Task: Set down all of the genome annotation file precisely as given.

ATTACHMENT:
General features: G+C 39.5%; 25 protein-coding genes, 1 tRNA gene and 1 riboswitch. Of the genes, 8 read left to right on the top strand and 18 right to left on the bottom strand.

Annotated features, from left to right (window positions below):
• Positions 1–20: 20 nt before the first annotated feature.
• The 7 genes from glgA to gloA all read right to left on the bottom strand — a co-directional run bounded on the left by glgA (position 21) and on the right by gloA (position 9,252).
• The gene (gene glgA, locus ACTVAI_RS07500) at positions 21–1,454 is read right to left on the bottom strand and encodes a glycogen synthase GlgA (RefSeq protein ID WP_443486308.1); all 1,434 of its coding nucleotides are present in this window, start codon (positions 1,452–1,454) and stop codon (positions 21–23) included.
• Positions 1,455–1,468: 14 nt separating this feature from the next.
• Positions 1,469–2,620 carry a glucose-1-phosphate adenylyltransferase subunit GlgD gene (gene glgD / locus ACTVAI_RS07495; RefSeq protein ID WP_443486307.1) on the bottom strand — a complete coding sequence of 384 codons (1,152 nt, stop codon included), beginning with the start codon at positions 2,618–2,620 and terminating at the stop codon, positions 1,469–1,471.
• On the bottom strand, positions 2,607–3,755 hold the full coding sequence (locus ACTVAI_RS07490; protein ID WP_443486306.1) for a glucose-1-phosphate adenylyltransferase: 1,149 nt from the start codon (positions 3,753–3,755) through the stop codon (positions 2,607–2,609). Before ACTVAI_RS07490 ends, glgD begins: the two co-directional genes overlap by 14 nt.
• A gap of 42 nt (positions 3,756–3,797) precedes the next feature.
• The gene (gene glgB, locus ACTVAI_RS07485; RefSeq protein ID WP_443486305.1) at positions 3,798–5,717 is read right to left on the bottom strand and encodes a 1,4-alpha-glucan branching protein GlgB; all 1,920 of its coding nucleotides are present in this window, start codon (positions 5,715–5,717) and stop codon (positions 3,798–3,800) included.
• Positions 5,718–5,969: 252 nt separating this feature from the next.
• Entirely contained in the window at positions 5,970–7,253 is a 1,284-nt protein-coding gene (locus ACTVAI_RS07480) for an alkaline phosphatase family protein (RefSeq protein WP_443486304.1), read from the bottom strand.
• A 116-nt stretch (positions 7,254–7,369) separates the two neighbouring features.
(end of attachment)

General features: G+C 39.5%; 25 protein-coding genes, 1 tRNA gene and 1 riboswitch. Of the genes, 8 read left to right on the top strand and 18 right to left on the bottom strand.

Annotated features, from left to right (window positions below):
• Positions 1–20: 20 nt before the first annotated feature.
• The 7 genes from glgA to gloA all read right to left on the bottom strand — a co-directional run bounded on the left by glgA (position 21) and on the right by gloA (position 9,252).
• The gene (gene glgA, locus ACTVAI_RS07500) at positions 21–1,454 is read right to left on the bottom strand and encodes a glycogen synthase GlgA (RefSeq protein ID WP_443486308.1); all 1,434 of its coding nucleotides are present in this window, start codon (positions 1,452–1,454) and stop codon (positions 21–23) included.
• Positions 1,455–1,468: 14 nt separating this feature from the next.
• Positions 1,469–2,620 carry a glucose-1-phosphate adenylyltransferase subunit GlgD gene (gene glgD / locus ACTVAI_RS07495; RefSeq protein ID WP_443486307.1) on the bottom strand — a complete coding sequence of 384 codons (1,152 nt, stop codon included), beginning with the start codon at positions 2,618–2,620 and terminating at the stop codon, positions 1,469–1,471.
• On the bottom strand, positions 2,607–3,755 hold the full coding sequence (locus ACTVAI_RS07490; protein ID WP_443486306.1) for a glucose-1-phosphate adenylyltransferase: 1,149 nt from the start codon (positions 3,753–3,755) through the stop codon (positions 2,607–2,609). Before ACTVAI_RS07490 ends, glgD begins: the two co-directional genes overlap by 14 nt.
• A gap of 42 nt (positions 3,756–3,797) precedes the next feature.
• The gene (gene glgB, locus ACTVAI_RS07485; RefSeq protein ID WP_443486305.1) at positions 3,798–5,717 is read right to left on the bottom strand and encodes a 1,4-alpha-glucan branching protein GlgB; all 1,920 of its coding nucleotides are present in this window, start codon (positions 5,715–5,717) and stop codon (positions 3,798–3,800) included.
• Positions 5,718–5,969: 252 nt separating this feature from the next.
• Entirely contained in the window at positions 5,970–7,253 is a 1,284-nt protein-coding gene (locus ACTVAI_RS07480) for an alkaline phosphatase family protein (RefSeq protein WP_443486304.1), read from the bottom strand.
• A 116-nt stretch (positions 7,254–7,369) separates the two neighbouring features.